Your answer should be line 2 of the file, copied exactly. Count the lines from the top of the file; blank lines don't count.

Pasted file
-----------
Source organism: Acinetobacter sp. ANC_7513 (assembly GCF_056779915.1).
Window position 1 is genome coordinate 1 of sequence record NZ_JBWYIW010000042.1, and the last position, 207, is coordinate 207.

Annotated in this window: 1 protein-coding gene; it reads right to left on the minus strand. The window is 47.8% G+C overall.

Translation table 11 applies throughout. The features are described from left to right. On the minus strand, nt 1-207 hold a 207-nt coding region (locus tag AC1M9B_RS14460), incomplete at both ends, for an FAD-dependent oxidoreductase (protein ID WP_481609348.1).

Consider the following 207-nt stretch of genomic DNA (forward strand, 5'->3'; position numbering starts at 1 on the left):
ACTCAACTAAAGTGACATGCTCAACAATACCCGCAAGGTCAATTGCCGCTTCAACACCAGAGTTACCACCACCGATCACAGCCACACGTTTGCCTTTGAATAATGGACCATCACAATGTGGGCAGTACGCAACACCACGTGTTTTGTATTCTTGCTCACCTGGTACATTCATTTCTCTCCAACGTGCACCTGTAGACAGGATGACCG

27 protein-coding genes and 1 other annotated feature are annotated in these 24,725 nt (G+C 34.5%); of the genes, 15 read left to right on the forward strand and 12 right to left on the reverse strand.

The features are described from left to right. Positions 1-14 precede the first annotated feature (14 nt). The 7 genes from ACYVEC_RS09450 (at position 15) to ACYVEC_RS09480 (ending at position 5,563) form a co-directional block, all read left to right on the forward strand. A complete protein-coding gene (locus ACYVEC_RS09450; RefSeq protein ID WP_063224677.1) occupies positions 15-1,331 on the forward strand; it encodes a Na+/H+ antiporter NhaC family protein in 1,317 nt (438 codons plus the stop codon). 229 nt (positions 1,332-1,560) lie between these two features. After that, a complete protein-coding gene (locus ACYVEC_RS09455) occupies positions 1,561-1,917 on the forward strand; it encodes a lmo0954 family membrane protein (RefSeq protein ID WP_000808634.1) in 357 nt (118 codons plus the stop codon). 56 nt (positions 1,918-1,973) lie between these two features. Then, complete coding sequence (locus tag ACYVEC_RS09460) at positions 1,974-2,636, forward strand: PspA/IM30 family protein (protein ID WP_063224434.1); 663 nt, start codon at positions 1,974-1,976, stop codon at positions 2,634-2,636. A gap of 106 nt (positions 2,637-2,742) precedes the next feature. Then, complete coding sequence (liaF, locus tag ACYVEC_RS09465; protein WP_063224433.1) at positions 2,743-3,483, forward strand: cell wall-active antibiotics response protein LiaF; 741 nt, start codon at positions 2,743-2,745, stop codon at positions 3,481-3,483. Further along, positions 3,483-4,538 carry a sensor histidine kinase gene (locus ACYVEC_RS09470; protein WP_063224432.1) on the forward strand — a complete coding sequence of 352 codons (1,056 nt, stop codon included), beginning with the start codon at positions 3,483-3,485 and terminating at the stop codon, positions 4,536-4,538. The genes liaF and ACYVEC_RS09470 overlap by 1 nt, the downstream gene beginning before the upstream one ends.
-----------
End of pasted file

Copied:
Window position 1 is genome coordinate 1 of sequence record NZ_JBWYIW010000042.1, and the last position, 207, is coordinate 207.